coronavirus

Local Medical Examiner Breaks Down Florida's COVID Death Toll Reporting

Governor Ron Desantis continues to cast doubt on the death count being reported by his own state Health Department

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Alyssa Hyman examined how the state reports its numbers each day and why some are saying the formula is not correct.

On a day when Florida broke yet another record for deaths reported in a single day, Governor Ron Desantis continued to cast doubt on the death count being reported by his own state Health Department. 

On 'Fox and Friends' Thursday morning, the Governor once again brought up an example out of Orlando about someone who died in a motorcycle crash. 

“That was categorized as a COVID death just because the person had previously tested positive,” said Desantis. “We’ve had other incidents in which there’s no real relationship and it’s been counted. So, we want to look at that and see how pervasive that issue is as well.”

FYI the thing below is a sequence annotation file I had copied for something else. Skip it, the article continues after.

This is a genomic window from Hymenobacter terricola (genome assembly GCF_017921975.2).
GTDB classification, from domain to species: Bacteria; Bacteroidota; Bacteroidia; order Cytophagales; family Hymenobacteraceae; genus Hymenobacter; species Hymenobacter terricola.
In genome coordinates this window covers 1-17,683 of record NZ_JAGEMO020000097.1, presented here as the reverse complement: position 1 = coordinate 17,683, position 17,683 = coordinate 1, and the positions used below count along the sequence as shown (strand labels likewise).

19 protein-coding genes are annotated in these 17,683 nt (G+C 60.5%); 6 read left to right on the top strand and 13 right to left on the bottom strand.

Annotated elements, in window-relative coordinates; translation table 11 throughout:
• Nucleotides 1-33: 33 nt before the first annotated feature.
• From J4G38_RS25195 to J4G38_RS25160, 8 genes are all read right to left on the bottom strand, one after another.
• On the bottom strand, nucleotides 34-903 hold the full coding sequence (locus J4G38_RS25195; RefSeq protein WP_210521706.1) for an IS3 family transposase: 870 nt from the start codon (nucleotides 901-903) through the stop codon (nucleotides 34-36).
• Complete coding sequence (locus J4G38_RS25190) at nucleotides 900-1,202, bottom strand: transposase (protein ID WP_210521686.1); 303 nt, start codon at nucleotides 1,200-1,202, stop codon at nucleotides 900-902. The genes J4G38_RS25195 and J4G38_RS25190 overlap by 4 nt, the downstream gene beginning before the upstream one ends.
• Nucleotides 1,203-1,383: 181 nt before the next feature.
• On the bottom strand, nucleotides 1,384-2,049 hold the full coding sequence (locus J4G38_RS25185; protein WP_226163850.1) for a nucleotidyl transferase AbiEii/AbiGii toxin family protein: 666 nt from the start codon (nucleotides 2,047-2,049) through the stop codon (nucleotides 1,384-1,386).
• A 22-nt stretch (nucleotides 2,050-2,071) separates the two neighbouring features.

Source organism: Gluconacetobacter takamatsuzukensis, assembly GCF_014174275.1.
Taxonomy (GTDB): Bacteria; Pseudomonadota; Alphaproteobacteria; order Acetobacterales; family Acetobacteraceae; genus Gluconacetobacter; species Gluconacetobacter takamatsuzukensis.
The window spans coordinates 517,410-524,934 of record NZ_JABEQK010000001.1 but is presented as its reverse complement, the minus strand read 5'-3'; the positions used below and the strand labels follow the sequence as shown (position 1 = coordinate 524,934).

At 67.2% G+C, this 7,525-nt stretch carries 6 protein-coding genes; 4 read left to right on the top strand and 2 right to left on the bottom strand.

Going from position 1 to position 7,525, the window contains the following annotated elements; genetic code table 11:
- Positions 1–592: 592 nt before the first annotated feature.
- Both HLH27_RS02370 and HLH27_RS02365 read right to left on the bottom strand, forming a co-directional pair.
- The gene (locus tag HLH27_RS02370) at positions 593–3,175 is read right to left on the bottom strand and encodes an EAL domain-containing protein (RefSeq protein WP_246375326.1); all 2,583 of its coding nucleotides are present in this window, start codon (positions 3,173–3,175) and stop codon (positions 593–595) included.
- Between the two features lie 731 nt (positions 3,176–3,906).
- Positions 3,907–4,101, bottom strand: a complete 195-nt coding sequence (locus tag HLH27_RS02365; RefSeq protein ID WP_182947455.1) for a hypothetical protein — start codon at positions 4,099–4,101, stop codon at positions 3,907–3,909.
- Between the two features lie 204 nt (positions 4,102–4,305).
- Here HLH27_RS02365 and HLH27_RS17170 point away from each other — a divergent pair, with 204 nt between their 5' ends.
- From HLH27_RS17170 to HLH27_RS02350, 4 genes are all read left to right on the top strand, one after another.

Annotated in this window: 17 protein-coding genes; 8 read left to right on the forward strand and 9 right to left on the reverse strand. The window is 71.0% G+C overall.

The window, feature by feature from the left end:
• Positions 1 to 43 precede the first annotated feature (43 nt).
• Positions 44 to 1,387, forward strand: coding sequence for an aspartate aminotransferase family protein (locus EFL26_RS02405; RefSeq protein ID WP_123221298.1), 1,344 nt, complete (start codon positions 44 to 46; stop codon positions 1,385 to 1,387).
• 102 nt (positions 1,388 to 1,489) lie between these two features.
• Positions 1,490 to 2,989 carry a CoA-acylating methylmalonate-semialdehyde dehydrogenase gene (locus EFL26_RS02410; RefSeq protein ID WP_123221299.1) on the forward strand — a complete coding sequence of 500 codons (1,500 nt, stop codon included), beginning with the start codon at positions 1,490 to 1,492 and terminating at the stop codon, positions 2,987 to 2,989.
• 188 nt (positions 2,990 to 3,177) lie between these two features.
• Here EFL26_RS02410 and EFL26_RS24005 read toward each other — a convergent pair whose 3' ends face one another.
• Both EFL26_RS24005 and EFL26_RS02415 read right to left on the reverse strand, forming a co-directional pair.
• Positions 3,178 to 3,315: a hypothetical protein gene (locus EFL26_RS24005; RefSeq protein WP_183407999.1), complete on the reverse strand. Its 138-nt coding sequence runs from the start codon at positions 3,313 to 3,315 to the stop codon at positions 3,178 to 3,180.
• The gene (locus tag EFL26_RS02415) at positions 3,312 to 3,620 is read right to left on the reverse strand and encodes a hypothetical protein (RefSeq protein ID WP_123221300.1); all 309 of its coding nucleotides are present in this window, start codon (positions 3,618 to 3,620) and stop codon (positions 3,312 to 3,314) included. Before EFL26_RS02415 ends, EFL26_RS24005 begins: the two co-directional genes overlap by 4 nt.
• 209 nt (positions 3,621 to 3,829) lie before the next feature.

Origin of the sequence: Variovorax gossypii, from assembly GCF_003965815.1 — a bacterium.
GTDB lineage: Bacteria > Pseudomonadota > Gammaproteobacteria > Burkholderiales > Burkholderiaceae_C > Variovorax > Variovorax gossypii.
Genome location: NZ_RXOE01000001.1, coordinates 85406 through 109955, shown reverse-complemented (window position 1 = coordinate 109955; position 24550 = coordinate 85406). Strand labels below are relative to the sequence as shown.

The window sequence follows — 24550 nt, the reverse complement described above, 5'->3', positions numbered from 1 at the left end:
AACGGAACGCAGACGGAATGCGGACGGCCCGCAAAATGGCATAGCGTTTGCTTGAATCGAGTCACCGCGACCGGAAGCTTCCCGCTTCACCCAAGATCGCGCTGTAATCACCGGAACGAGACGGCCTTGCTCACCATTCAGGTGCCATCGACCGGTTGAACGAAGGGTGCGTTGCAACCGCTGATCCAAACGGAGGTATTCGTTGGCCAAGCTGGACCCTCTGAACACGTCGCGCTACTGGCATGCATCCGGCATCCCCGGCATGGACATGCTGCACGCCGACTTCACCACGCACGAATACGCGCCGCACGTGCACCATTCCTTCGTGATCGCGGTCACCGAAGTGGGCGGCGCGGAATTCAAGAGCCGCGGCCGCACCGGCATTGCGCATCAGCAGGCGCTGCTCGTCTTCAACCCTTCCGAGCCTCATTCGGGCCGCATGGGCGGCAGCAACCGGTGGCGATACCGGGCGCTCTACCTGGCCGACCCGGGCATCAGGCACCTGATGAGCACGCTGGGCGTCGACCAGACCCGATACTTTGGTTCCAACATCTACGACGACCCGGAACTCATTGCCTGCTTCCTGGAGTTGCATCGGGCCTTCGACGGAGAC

We reached out to the Florida Department of Health, both in Tallahassee and the division in Miami-Dade, to find out exactly what cases get counted into the state’s dashboard, but they have yet to provide an answer. 

However, we did get some insight into the process from Darren Caprara, who is the Director of Operations at the Miami-Dade Medical Examiner’s Office. 

“In this case, COVID deaths, because the governor has decreed that it is a public threat, fall under our responsibility to certify,” said Caprara. 

He explained that when his office gets notified about a potential case, they begin investigating it thoroughly, gathering all sorts of medical records, medical history and even test results. 

He says a medical examiner will then certify a death as either having a “COVID nexus” or not - in other words, “that the illness itself and the effects of the illness contributed to the person’s demise,” explained Caprara. 

He says only the deaths certified with a COIVD nexus are reported to the Florida Department of Health, the county and the Medical Examiner’s Commission. 

“Bottom line, we’re going to look at all the cases, but in a case that you mentioned, motorcycle or car accident, where it really is no connection at all we’re not going to report that out as COVID," Caprara siad. "We’re going to report that out as the cause of death is an accident.”